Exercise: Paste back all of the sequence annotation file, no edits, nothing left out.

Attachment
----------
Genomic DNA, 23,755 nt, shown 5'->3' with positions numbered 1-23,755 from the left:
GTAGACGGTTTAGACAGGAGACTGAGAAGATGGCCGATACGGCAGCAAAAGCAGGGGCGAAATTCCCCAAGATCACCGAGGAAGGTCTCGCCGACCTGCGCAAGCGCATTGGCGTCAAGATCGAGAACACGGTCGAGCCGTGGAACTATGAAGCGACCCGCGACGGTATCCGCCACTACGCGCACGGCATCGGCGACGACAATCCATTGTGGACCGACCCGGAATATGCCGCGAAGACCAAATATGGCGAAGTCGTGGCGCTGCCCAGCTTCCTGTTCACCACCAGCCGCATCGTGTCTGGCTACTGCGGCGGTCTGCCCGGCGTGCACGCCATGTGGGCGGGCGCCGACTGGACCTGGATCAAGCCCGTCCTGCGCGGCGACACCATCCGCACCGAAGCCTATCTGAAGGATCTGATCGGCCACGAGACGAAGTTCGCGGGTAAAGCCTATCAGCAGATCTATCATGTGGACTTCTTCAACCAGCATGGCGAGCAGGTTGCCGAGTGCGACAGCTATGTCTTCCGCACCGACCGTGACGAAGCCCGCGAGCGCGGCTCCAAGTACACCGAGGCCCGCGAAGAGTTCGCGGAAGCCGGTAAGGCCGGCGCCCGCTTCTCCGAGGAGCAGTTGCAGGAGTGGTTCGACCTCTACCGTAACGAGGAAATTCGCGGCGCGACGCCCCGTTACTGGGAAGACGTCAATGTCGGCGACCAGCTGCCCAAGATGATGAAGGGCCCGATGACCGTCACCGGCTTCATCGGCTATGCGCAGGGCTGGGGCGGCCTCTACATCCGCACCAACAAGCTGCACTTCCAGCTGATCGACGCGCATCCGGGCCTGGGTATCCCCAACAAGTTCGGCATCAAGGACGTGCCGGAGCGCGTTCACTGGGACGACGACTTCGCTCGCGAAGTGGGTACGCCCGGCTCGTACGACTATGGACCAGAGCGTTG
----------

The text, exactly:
Genomic DNA, 23,755 nt, shown 5'->3' with positions numbered 1-23,755 from the left:
GTAGACGGTTTAGACAGGAGACTGAGAAGATGGCCGATACGGCAGCAAAAGCAGGGGCGAAATTCCCCAAGATCACCGAGGAAGGTCTCGCCGACCTGCGCAAGCGCATTGGCGTCAAGATCGAGAACACGGTCGAGCCGTGGAACTATGAAGCGACCCGCGACGGTATCCGCCACTACGCGCACGGCATCGGCGACGACAATCCATTGTGGACCGACCCGGAATATGCCGCGAAGACCAAATATGGCGAAGTCGTGGCGCTGCCCAGCTTCCTGTTCACCACCAGCCGCATCGTGTCTGGCTACTGCGGCGGTCTGCCCGGCGTGCACGCCATGTGGGCGGGCGCCGACTGGACCTGGATCAAGCCCGTCCTGCGCGGCGACACCATCCGCACCGAAGCCTATCTGAAGGATCTGATCGGCCACGAGACGAAGTTCGCGGGTAAAGCCTATCAGCAGATCTATCATGTGGACTTCTTCAACCAGCATGGCGAGCAGGTTGCCGAGTGCGACAGCTATGTCTTCCGCACCGACCGTGACGAAGCCCGCGAGCGCGGCTCCAAGTACACCGAGGCCCGCGAAGAGTTCGCGGAAGCCGGTAAGGCCGGCGCCCGCTTCTCCGAGGAGCAGTTGCAGGAGTGGTTCGACCTCTACCGTAACGAGGAAATTCGCGGCGCGACGCCCCGTTACTGGGAAGACGTCAATGTCGGCGACCAGCTGCCCAAGATGATGAAGGGCCCGATGACCGTCACCGGCTTCATCGGCTATGCGCAGGGCTGGGGCGGCCTCTACATCCGCACCAACAAGCTGCACTTCCAGCTGATCGACGCGCATCCGGGCCTGGGTATCCCCAACAAGTTCGGCATCAAGGACGTGCCGGAGCGCGTTCACTGGGACGACGACTTCGCTCGCGAAGTGGGTACGCCCGGCTCGTACGACTATGGACCAGAGCGTTG